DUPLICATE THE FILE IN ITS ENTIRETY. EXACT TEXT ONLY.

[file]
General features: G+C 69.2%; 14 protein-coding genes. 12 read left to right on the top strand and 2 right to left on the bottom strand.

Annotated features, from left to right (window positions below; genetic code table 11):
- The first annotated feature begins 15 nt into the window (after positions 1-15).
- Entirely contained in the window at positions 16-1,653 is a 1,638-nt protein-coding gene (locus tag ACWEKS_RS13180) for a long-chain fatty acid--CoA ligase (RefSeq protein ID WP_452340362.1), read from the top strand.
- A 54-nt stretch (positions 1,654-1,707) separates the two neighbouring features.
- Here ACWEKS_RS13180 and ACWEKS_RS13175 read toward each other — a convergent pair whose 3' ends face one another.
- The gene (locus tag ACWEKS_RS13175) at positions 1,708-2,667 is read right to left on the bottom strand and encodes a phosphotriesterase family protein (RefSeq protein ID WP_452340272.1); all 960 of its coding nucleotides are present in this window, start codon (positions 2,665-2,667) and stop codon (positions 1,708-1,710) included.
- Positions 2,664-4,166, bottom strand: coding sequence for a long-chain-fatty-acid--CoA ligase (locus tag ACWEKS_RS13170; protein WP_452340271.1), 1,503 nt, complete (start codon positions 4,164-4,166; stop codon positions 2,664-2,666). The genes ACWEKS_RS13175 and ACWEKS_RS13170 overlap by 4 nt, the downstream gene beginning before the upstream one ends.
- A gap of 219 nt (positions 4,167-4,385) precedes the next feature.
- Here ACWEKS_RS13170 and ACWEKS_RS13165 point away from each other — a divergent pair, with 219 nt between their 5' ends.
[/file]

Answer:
General features: G+C 69.2%; 14 protein-coding genes. 12 read left to right on the top strand and 2 right to left on the bottom strand.

Annotated features, from left to right (window positions below; genetic code table 11):
- The first annotated feature begins 15 nt into the window (after positions 1-15).
- Entirely contained in the window at positions 16-1,653 is a 1,638-nt protein-coding gene (locus tag ACWEKS_RS13180) for a long-chain fatty acid--CoA ligase (RefSeq protein ID WP_452340362.1), read from the top strand.
- A 54-nt stretch (positions 1,654-1,707) separates the two neighbouring features.
- Here ACWEKS_RS13180 and ACWEKS_RS13175 read toward each other — a convergent pair whose 3' ends face one another.
- The gene (locus tag ACWEKS_RS13175) at positions 1,708-2,667 is read right to left on the bottom strand and encodes a phosphotriesterase family protein (RefSeq protein ID WP_452340272.1); all 960 of its coding nucleotides are present in this window, start codon (positions 2,665-2,667) and stop codon (positions 1,708-1,710) included.
- Positions 2,664-4,166, bottom strand: coding sequence for a long-chain-fatty-acid--CoA ligase (locus tag ACWEKS_RS13170; protein WP_452340271.1), 1,503 nt, complete (start codon positions 4,164-4,166; stop codon positions 2,664-2,666). The genes ACWEKS_RS13175 and ACWEKS_RS13170 overlap by 4 nt, the downstream gene beginning before the upstream one ends.
- A gap of 219 nt (positions 4,167-4,385) precedes the next feature.
- Here ACWEKS_RS13170 and ACWEKS_RS13165 point away from each other — a divergent pair, with 219 nt between their 5' ends.